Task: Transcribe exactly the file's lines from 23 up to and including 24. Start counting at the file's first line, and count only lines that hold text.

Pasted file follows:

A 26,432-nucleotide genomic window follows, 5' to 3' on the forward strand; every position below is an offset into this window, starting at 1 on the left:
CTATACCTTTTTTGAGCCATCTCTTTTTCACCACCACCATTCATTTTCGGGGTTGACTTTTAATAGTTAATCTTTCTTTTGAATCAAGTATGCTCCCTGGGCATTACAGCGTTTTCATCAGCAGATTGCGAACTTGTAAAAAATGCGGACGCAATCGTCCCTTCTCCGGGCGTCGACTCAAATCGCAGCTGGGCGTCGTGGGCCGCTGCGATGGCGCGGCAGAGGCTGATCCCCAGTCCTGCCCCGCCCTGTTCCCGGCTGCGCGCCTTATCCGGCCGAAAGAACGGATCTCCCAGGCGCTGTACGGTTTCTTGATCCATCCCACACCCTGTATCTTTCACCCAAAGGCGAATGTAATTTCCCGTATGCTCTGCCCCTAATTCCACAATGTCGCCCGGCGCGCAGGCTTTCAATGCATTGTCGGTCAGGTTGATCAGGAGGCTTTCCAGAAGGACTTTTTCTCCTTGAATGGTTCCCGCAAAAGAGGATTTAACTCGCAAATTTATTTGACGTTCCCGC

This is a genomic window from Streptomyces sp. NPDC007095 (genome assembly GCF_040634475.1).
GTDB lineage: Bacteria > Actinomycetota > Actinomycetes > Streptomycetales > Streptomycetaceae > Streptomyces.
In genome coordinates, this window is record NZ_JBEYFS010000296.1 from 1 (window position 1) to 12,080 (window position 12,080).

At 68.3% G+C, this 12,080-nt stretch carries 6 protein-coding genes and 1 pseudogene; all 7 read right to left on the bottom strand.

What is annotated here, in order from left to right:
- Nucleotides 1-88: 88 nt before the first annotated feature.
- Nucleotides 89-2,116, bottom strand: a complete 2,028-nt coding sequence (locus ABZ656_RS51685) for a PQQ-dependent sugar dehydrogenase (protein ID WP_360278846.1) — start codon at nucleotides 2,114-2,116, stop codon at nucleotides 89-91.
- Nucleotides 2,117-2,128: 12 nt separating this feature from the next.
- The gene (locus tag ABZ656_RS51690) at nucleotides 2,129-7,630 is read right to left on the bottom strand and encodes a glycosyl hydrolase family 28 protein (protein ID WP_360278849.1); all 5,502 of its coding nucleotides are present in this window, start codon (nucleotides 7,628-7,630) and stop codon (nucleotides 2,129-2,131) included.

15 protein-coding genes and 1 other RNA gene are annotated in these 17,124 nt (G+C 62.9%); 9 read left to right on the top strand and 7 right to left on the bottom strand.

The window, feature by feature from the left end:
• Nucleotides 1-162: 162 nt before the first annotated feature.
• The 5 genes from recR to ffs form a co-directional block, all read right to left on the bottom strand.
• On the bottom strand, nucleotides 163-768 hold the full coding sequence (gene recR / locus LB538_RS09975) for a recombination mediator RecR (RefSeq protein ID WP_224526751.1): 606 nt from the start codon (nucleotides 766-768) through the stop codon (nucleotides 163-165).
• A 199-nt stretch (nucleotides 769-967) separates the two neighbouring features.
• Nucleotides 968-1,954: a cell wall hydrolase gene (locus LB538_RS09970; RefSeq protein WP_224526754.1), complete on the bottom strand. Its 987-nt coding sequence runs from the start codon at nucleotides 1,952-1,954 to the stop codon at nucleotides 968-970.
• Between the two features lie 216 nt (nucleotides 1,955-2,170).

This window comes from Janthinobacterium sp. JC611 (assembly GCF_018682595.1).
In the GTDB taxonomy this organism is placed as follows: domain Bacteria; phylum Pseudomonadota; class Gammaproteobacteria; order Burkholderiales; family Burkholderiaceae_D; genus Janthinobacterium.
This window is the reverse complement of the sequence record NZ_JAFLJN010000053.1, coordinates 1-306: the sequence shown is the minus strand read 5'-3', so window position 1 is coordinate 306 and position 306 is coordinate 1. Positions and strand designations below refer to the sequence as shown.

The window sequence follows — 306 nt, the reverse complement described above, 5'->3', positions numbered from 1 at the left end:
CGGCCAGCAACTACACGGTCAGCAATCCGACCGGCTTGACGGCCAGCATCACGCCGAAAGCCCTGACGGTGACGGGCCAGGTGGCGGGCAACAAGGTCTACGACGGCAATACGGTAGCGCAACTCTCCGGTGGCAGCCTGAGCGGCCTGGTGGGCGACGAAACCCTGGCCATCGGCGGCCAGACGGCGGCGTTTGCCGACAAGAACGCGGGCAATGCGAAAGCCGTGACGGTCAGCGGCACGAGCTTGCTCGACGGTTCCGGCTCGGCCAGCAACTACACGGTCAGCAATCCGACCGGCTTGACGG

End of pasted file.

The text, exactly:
The window sequence follows — 306 nt, the reverse complement described above, 5'->3', positions numbered from 1 at the left end:
CGGCCAGCAACTACACGGTCAGCAATCCGACCGGCTTGACGGCCAGCATCACGCCGAAAGCCCTGACGGTGACGGGCCAGGTGGCGGGCAACAAGGTCTACGACGGCAATACGGTAGCGCAACTCTCCGGTGGCAGCCTGAGCGGCCTGGTGGGCGACGAAACCCTGGCCATCGGCGGCCAGACGGCGGCGTTTGCCGACAAGAACGCGGGCAATGCGAAAGCCGTGACGGTCAGCGGCACGAGCTTGCTCGACGGTTCCGGCTCGGCCAGCAACTACACGGTCAGCAATCCGACCGGCTTGACGG